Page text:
To understand the difference between the two contractual clauses, it is important for general contractors and subcontractors to know the following;
- A “pay-if-paid” clause makes payment of the general contractor by the owner a condition precedent to the subcontractor getting paid—meaning if the general contractor does not get paid—neither does the subcontractor.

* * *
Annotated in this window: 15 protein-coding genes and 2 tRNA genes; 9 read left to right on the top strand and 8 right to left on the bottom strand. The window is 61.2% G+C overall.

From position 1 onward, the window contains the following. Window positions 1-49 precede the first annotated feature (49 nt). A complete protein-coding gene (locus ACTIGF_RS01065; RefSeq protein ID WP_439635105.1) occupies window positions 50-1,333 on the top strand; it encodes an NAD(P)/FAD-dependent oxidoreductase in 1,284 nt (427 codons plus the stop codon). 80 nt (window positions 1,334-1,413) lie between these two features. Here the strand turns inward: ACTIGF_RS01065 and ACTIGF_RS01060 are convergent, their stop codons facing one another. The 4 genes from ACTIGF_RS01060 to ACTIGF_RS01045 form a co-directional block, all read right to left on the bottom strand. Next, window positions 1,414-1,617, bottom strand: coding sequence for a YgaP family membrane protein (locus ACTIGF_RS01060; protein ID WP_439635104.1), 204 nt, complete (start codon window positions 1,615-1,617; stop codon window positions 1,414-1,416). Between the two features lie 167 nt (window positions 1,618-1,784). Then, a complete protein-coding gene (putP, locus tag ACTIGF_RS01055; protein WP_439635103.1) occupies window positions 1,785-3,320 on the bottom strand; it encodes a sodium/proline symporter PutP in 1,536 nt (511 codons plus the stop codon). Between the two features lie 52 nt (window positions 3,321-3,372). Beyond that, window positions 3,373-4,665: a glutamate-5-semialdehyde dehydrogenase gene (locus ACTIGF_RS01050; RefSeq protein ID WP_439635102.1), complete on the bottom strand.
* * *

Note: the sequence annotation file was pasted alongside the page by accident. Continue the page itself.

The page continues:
- In contrast, a “pay-when-paid” clause is a mechanism that delays the time in which a general contractor must pay a subcontractor, but never totally extinguishes the responsibility.
Under current Michigan law, a contract may contain a “pay-if-paid” clause stating that the subcontractor will be paid only after the general contractor is paid. Given pay-if-paid provisions are enforceable, there is reason to believe that Michigan courts would also enforce a pay-when-paid provision addressing the timing of the contractor’s payment obligation.